The best all-rounder of all format of the current international cricket, Tiger’s senior performer Shakib Al Hasan continued his march on the corridor of excellence in his 50th Test.
After being the top scorer (84) in the first innings, his yet another five (5/68) wickets haul has put Bangladesh on the driver’s seat at stumps of day two of the eventful first Test of Australia-Bangladesh series.
With nine second innings wickets in tact Bangladesh now lead Australia by 88 runs. With 6 of the 15 sessions were already won and 21 of the 40 wickets already been gone into the history this Test may not go beyond day four.
The deteriorating wicket may take Bangladesh to impregnable position if Australia can set a 300 plus target in front of Bangladesh to win the match.
Responding to Bangladesh first innings of 260 Australia was bundled out for 217 conceding a first innings lead of 43. Bangladesh could extend the lead to 88 by stumps of day two losing the wicket of Soumya Sarkar.
Shakib taking 5/68 joined Muttiah Muralitharan, Rangana Herath and Dale Steyn as the only bowler with Test five-fors against all nine Test opponents: next stops, Ireland and Afghanistan.
Shakib, for the eighth time in his Test career combined a half-century with a five-wicket haul. Only Ian Botham did so on more occasions (11), though from more than twice as many Tests. Shakib has time and age in his favor to equal or better Botham.
Mushfiqur and rest of the Bangladesh team set a target of getting Steve Smith early when play resumed on the second morning. Majestic Mehedi deceived Smith with a sharp turning delivery disturbing his furniture before he could spread his wings.
Australia was tottering at 4/33 by the 12 over with the cream of the Austarlian batting already sucked out. Two youngsters Matt Renshaw and Peter Handscomb were surviving by the skin of the teeth. There were uhh and aah all the way during their 5th wicket partnership of 69.
Mustafizur Rahman brought late into the attack made an impact bowling through tight length and teasing line. He dried runs from his end conceding only 13 in his 8 over probing spell. Fizz impact led Taijul removing Handscomb and Shakib accounting for Renshaw in quick succession.
Soon Mathhew Wade was also removed by Miraz. Maxwell was also outwitted by Shakib. Deceived by his flighted delivery he was smartly stumped my Mushfiqur at 8/124 diminishing the possibility of a 100 plus lead started looming.
Unfortunately some dollies were dropped by butter finger Bangladesh fielders. Ausssie tails wagged. 49 price less runs were added by Agar and Cummins in the 9th wicket before Shakib wrapped up the innings with two more wickets. Bangladesh got 43 runs lead.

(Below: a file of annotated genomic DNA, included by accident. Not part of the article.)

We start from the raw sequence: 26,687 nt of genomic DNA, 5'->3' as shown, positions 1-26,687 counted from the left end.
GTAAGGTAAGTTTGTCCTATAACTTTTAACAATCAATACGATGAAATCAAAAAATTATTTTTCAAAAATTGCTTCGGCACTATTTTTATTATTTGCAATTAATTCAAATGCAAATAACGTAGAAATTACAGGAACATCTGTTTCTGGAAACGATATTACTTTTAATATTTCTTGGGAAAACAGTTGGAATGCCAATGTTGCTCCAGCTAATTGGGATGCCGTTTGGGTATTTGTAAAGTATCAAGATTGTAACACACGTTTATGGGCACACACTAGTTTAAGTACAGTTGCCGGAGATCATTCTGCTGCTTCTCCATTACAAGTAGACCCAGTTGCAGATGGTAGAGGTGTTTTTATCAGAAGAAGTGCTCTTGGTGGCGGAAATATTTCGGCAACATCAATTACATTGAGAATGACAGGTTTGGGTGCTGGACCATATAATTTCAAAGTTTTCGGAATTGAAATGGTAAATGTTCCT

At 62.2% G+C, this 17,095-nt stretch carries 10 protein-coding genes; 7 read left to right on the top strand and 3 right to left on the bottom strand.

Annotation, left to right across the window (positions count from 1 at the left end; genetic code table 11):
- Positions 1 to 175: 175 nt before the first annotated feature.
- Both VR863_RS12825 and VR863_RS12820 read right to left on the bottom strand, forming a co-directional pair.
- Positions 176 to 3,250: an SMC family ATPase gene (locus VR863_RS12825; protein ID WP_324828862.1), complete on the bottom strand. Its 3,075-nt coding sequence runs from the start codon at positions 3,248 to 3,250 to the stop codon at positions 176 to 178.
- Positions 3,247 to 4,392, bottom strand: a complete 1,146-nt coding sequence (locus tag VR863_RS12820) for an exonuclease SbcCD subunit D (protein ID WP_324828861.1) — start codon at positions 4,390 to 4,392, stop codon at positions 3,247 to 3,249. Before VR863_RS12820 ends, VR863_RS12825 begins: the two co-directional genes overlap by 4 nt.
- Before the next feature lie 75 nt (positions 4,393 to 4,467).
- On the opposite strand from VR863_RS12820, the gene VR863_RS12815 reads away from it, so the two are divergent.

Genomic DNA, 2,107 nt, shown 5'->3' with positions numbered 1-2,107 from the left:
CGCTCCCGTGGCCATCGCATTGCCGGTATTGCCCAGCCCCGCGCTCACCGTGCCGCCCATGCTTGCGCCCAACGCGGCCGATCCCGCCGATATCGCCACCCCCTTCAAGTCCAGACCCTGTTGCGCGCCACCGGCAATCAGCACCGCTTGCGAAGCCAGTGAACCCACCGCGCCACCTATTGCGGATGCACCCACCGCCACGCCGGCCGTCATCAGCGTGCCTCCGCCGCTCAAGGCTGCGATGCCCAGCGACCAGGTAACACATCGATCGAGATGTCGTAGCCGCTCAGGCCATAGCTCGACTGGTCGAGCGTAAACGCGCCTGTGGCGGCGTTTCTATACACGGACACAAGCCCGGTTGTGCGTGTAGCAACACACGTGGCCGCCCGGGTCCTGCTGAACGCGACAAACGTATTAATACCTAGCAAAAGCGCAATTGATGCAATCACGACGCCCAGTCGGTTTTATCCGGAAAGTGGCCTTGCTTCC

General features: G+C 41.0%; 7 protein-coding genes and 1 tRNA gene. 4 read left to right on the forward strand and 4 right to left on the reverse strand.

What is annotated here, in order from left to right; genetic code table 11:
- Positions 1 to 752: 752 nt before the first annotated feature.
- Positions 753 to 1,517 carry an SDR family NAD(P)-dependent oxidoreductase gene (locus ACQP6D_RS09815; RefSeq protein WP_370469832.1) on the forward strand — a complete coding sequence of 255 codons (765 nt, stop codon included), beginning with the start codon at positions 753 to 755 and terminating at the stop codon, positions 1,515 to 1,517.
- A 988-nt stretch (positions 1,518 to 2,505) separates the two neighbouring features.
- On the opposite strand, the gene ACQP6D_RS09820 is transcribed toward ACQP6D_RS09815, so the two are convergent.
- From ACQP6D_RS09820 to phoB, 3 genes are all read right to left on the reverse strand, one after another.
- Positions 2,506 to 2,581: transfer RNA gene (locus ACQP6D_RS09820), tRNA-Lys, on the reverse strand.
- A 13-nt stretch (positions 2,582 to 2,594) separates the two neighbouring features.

Bangladesh looked to roll on in the second innings till nervous Soumya again unnecessarily threw away his wicket at the far end of day two. Soumya, rashly holed out to a juggling Usman Khawaja at long-on off Ashton Agar, had fallen for 15.
Much better and more skilled options are in Bangladesh’s possession now. Insisting with him my unwise team think tank is not even doing justice to young Soumya. He has neither the Test temperament nor the skills to bat against quality bowling in Test.
Coming back to Australian innings Australians looked panicked all the way. Their technique against quality spin was pretty ordinary. Renshaw and Handscomb tried their best. But their best were not enough. Ashton Agar batting at number 9 scored unbeaten 41 to put some respectability to Australian innings.
Bangladesh batting sensibly on the second day have to set a target of 300 plus for Australia. Bangladesh would two to three partnerships. Senior pros Tamim, Shakib and Mushfiqur have to shoulder the responsibility. One or two youngsters have to put up their hands. There is no hurry. Hope team management won’t repeat the mistake of first innings risking Sabbir at top order again.
Scoring 300 on this wicket on day four would be extremely challenging if not impossible. There is decent turn also variable bounce – some kept low and others kicked sharply off the surface.
This too will play on Australia’s minds when they enter their second innings.
But in any case batting is not impossible on the surface. One or two batsmen needs grinding and grafting. The match is not yet won. It is highly unlikely that Warner, Smith and co will bat the way they did in the first innings.
Not only Australian batsmen, umpire Aleem Dar had a very ordinary day. Two of his poor decisions were overturned on DRS. On such a tricky wicket it can happen and may still happen on day three and four.